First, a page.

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Rapid progressive long esophageal stricture caused by gastroesophageal reflux disease after pylorus-preserving pancreatoduodenectomy

Overview of attention for article published in BMC Surgery, April 2016
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Title
Rapid progressive long esophageal stricture caused by gastroesophageal reflux disease after pylorus-preserving pancreatoduodenectomy
Published in
BMC Surgery, April 2016
DOI 10.1186/s12893-016-0137-2
Pubmed ID
Authors

Masahide Fukaya, Tetsuya Abe, Masato Nagino

Abstract

Delayed gastric emptying (DGE) is a major postoperative complication after pylorus-preserving pancreatoduodenectomy (PpPD) and sometimes causes reflux esophagitis. In most cases, this morbidity is controllable by proton-pump inhibitor (PPI) and very rarely results in esophageal stricture. Balloon dilation is usually performed for benign esophageal stricture, and esophagectomy was rarely elected. In the present case, there were two important problems of surgical procedure; how to perform esophageal reconstruction after PpPD and whether to preserve the stomach or not. A 63-year-old man underwent PpPD and Child reconstruction with Braun anastomosis for lower bile duct carcinoma. Two weeks after surgery DGE occurred, and a 10 cm long stricture from middle esophagus to cardia developed one and a half month after surgery in spite of the administration of antacids. Balloon dilation was performed, but perforation occurred. It was recovered with conservative treatment. Even the administration of a proton pump inhibitor (PPI) for approximately five mouths did not improve esophageal stricture. Simultaneous 24-h pH and bilirubin monitoring confirmed that this patient was resistant to PPI. We performed middle-lower esophagectomy with total gastrectomy to prevent gastric acid from injuring reconstructed organ and remnant esophagus through a right thoracoabdominal incision, and we also performed reconstruction with transverse colon, adding Roux-Y anastomosis, to prevent bile reflux to the remnant esophagus. Minor leakage developed during the postoperative course but was soon cured by conservative treatment. The patient started oral intake on the 25th postoperative day (POD) and was discharged on the 34th POD in good condition. Long esophageal stricture after PpPD was successfully treated by middle-lower esophagectomy and total gastrectomy with transverse colon reconstruction through a right thoracoabdominal incision. Conventional PD or SSPPD with Roux-en Y reconstruction rather than PpPD should be selected to reduce the risk of DGE and prevent bile reflux, in performing PD for patients with hiatal hernia or rapid metabolizer CYP2C19 genotype; otherwise, fundoplication such as Nissen and Toupet should be added.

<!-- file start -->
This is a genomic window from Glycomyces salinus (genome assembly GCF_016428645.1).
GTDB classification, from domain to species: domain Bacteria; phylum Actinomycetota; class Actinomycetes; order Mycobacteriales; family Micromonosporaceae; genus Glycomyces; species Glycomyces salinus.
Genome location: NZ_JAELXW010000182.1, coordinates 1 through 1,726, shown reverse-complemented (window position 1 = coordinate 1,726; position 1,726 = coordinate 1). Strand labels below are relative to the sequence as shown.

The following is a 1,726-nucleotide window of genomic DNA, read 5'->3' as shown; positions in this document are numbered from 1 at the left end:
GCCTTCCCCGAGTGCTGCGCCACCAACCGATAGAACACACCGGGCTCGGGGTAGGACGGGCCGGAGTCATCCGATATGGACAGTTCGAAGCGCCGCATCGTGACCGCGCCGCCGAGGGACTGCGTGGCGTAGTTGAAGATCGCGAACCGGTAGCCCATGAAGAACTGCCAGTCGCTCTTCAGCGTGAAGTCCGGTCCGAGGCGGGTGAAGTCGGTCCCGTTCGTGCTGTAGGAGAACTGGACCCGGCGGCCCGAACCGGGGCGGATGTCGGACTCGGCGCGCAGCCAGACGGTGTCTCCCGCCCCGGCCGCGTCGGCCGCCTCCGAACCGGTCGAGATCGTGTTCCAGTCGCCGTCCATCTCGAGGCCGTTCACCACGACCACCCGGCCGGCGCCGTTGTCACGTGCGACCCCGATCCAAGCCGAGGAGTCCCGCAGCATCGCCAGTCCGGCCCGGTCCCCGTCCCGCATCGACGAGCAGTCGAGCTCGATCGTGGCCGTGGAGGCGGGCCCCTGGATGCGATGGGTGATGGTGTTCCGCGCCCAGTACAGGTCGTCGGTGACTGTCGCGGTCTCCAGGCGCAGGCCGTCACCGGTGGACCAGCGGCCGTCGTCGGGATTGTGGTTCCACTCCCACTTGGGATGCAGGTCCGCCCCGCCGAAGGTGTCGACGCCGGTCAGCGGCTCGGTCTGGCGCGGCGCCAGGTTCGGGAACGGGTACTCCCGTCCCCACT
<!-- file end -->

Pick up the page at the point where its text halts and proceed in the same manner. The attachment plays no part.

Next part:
Twitter Demographics

The data shown below were collected from the profiles of 2 tweeters who shared this research output. Click here to find out more about how the information was compiled.

Mendeley readers

The data shown below were compiled from readership statistics for 18 Mendeley readers of this research output. Click here to see the associated Mendeley record.

Geographical breakdown

Country Count As %
Unknown 18 100%

Demographic breakdown

Readers by professional status Count As %
Student > Bachelor 3 17%
Other 2 11%
Librarian 2 11%
Researcher 2 11%
Student > Master 2 11%
Other 3 17%
Unknown 4 22%
Readers by discipline Count As %
Medicine and Dentistry 8 44%
Psychology 1 6%
Nursing and Health Professions 1 6%
Unknown 8 44%

Attention Score in Context

This research output has an Altmetric Attention Score of 1. This is our high-level measure of the quality and quantity of online attention that it has received. This Attention Score, as well as the ranking and number of research outputs shown below, was calculated when the research output was last mentioned on 19 April 2016.
All research outputs
#4,626,234
of 8,596,331 outputs
Outputs from BMC Surgery
#138
of 340 outputs
Outputs of similar age
#149,331
of 274,376 outputs
Outputs of similar age from BMC Surgery
#12
of 27 outputs
Altmetric has tracked 8,596,331 research outputs across all sources so far. This one is in the 27th percentile – i.e., 27% of other outputs scored the same or lower than it.
So far Altmetric has tracked 340 research outputs from this source. They receive a mean Attention Score of 2.7. This one has gotten more attention than average, scoring higher than 50% of its peers.
Older research outputs will score higher simply because they've had more time to accumulate mentions. To account for age we can compare this Altmetric Attention Score to the 274,376 tracked outputs that were published within six weeks on either side of this one in any source. This one is in the 35th percentile – i.e., 35% of its contemporaries scored the same or lower than it.
We're also able to compare this research output to 27 others from the same source and published within six weeks on either side of this one. This one has gotten more attention than average, scoring higher than 51% of its contemporaries.